Starring Ralph Morgan, Pedro de Cordoba, Maxine Doyle, Russell Gleason, Mischa Auer
Directed by Frank R. Strayer
(actor & director credits courtesy IMDB.com)
A kindly professor, revered by his community, fails to realize that during nightly blackouts, he becomes a bloodthirsty vampire who preys on his friends and neighbors.
I think I probably like this film best among the many low-budget offerings directed by Frank Strayer. It has similarities to the other "vampire" film he directed, The Vampire Bat, although this entry has a much more substantive vampire than the other movie, and it moves along pretty well. It doesn't compare to the more polished Dracula movies, but I still found it enjoyable. Morgan doesn't offer much in his vampire persona other than twisting his limbs and expression, but gives a good performance as his decent other half, convincing us through sensitive line readings of his nobility and his love for the much younger Marguerite, played by Doyle. Gleason is rather bland as Morgan's competition for Doyle, but Auer in an atypical role as a hunchback, is quite sympathetic and memorable.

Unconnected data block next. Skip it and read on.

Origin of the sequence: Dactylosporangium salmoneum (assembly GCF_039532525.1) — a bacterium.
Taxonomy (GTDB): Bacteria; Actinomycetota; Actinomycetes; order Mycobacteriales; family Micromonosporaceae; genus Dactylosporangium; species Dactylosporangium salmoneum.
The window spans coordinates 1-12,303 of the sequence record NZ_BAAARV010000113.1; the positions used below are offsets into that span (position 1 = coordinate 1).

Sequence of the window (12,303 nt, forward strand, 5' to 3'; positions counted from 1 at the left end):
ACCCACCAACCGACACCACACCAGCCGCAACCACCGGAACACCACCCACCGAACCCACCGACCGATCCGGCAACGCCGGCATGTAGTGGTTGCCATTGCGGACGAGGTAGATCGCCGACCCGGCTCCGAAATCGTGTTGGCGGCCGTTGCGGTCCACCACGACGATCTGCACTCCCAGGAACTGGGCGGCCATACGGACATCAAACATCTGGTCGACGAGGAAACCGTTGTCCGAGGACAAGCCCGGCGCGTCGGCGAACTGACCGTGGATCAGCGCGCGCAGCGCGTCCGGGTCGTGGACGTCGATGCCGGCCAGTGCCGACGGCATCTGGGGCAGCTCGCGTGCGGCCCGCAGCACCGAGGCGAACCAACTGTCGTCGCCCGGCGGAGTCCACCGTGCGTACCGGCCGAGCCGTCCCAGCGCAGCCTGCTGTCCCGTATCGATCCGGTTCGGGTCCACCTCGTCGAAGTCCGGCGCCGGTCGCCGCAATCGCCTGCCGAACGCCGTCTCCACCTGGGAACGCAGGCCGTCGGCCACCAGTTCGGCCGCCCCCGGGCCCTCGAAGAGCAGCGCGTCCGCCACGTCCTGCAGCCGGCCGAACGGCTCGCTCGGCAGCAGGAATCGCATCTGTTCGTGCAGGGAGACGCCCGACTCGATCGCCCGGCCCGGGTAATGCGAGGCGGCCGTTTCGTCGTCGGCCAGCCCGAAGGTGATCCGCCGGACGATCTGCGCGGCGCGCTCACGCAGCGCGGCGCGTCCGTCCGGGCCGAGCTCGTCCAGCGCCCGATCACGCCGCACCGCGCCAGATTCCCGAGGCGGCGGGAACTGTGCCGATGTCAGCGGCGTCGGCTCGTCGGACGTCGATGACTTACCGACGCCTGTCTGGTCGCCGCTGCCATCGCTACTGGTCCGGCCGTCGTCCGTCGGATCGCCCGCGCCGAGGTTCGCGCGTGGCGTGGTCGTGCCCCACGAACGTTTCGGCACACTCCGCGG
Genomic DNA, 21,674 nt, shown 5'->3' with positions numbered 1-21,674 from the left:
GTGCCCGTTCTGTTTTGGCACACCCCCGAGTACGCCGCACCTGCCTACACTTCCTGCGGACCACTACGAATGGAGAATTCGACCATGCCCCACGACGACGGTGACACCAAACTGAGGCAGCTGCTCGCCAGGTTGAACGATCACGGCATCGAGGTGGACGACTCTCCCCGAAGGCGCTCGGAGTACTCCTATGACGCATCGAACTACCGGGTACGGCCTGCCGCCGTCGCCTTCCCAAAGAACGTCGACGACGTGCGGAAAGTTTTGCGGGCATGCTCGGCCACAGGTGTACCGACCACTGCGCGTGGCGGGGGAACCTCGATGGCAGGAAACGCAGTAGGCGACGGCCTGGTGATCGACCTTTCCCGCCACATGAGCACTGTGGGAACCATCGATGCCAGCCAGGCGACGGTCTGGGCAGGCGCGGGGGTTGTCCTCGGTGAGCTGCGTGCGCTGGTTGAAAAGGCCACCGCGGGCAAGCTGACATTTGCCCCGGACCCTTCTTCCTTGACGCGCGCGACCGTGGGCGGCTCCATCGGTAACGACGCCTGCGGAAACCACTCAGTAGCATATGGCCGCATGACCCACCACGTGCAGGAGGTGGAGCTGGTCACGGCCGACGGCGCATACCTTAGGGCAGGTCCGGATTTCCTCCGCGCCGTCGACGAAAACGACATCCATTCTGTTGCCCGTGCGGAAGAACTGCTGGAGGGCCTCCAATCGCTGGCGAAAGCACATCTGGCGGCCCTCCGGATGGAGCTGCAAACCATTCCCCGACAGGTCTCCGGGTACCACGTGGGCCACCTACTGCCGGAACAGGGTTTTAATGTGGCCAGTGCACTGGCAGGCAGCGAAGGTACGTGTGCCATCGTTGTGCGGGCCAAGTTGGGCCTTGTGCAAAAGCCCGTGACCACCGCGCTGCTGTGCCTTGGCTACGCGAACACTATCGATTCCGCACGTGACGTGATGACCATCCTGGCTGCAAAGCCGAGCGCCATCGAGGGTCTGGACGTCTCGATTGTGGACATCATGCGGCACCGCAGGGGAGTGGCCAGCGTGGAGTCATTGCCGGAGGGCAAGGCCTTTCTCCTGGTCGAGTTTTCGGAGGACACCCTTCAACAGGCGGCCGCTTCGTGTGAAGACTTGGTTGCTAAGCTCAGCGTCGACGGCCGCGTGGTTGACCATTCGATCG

Greetings, and welcome to VIEWING THE CLASSICS. Here you'll find capsule reviews of vintage movies from the early days of cinema through the 1970s, with a special emphasis on sci-fi, horror, and mystery movies. Be sure to check out the Pages links, where you can find a Film Index of all my reviews, links to the reviews organized by cast members, directors, and other contributors, and links to my reviews of the films of talented young director Joshua Kennedy.
I also cover vintage television at my sister site, CLASSICS ON THE TUBE , so please feel free to check that out as well.
Thanks for visiting!